You may have seen this viral video from CNBC’s Rick Santelli, whose rant on the floor of the Chicago Mercantile Exchange has made him into the new Joe the Plumber (finally, someone replacing Joe the Plumber as a folk hero). It’s a strange but familiar form of populism, essentially predicated on the idea that commodities traders represent the “silent majority” and that traders and brokers and CNBC viewers will lead the new revolution against deadbeats and “losers.” Populist anger is fine, though the results aren’t always satisfying (the huge antiwar protests of 2003 didn’t influence many lawmakers, even Democratic ones). But while there’s plenty of opportunity for populist backlash against all the recent bailouts, most of it has been expressed through demanding more tax cuts (Congressional Republicans) or CNBC guys like Santelli saying that the CME is representative of all America. I think the Republicans probably will improve their message in time for a good showing in the 2010 midterms, but for now, they do seem to have misunderstood the success of Nixon’s “Silent Majority” catchphrase: it wasn’t about just claiming that the elites really are the Silent Majority.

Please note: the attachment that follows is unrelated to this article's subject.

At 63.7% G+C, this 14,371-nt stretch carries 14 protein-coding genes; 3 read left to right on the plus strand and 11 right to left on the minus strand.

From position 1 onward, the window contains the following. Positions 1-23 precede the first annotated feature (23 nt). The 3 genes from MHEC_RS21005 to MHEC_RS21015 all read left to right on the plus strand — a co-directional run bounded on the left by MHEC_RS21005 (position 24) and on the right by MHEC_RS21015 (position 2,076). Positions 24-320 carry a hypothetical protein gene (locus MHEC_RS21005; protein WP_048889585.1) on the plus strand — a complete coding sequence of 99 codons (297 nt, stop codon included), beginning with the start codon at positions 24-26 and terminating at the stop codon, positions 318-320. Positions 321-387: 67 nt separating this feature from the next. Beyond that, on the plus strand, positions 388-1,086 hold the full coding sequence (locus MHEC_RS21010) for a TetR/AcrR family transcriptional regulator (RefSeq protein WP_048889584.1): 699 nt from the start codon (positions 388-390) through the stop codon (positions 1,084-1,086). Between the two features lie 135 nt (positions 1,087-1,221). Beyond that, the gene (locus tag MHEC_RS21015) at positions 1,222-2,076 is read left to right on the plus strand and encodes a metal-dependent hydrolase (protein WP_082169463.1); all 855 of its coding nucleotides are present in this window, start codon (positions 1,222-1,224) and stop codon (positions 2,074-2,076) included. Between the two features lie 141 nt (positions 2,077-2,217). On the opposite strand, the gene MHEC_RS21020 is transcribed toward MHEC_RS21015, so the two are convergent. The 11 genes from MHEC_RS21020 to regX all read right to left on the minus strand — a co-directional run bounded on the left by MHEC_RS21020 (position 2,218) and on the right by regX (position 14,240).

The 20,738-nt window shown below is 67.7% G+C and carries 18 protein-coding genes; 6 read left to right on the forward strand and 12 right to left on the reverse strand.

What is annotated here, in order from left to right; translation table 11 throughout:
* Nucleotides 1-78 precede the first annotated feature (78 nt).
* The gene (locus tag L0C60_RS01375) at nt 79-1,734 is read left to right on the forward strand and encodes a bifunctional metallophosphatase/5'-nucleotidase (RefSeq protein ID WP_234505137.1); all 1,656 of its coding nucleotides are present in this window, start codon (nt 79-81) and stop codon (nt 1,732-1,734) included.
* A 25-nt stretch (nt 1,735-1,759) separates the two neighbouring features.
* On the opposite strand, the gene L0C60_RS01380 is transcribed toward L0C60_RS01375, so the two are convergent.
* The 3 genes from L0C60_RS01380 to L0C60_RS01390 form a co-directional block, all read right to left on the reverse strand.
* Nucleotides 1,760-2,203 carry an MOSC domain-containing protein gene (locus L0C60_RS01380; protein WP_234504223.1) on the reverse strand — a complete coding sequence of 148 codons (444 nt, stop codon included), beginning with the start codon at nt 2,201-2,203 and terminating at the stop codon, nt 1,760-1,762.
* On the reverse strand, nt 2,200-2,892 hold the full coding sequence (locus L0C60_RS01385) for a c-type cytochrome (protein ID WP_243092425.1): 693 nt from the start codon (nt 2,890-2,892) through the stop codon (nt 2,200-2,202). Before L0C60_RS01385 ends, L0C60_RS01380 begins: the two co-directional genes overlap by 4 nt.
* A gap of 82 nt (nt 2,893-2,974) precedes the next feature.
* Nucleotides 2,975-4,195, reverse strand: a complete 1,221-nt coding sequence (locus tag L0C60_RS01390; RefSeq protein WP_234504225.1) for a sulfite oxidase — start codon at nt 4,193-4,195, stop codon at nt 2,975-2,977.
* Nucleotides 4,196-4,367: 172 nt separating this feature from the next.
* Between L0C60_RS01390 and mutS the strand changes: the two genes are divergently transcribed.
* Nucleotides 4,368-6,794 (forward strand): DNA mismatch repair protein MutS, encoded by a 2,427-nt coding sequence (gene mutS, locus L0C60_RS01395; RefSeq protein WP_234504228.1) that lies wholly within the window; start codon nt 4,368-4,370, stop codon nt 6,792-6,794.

But in casting traders and CNBC anchors as the underdogs being crushed under the jackboots of The Man, he’s not alone; Randolph and Mortimer Duke already created the Revolution 26 years ago when they railed against the fat cats who were trying to take their money away from them. Stand tall, Rick!